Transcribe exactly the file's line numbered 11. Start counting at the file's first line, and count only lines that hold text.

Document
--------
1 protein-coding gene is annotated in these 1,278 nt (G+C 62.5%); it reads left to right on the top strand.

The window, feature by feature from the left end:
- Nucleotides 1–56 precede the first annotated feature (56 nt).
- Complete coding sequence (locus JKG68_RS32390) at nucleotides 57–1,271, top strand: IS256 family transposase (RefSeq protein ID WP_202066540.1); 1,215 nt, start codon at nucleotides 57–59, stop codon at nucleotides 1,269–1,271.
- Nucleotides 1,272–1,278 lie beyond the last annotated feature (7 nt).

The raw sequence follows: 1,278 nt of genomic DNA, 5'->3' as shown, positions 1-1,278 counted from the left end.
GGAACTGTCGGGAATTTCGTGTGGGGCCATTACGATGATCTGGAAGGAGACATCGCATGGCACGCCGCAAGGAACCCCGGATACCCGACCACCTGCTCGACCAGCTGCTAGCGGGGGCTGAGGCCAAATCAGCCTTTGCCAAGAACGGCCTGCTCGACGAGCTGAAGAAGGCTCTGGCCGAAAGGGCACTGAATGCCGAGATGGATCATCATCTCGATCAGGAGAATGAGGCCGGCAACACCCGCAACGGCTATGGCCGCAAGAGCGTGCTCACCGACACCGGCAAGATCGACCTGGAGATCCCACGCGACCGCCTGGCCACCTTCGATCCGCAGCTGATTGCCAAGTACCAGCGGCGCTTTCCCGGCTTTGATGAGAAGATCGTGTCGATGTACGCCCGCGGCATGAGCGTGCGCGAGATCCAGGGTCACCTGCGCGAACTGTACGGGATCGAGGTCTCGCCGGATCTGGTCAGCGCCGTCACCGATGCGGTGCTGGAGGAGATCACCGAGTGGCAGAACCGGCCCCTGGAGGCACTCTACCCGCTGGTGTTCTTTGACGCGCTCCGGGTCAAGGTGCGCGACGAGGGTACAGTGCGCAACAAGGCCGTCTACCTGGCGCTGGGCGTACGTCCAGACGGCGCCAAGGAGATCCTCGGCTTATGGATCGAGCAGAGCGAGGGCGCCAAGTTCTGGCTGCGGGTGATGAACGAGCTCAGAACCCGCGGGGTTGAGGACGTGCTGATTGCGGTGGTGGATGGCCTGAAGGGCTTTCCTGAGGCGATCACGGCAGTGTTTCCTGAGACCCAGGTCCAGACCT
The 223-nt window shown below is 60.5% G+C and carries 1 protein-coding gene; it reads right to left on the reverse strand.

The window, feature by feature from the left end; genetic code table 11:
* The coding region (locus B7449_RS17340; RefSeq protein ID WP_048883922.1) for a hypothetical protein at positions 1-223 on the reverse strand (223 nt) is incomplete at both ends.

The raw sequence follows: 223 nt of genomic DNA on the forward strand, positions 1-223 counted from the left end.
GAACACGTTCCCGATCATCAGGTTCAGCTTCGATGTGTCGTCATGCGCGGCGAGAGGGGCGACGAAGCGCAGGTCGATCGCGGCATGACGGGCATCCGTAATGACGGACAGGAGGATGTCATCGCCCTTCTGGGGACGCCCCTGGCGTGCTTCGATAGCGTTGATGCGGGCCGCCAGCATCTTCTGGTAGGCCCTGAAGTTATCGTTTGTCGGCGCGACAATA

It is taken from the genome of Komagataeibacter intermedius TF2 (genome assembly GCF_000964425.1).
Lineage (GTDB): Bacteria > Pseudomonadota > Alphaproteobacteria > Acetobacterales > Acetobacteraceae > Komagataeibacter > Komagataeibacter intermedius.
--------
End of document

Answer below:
The raw sequence follows: 223 nt of genomic DNA on the forward strand, positions 1-223 counted from the left end.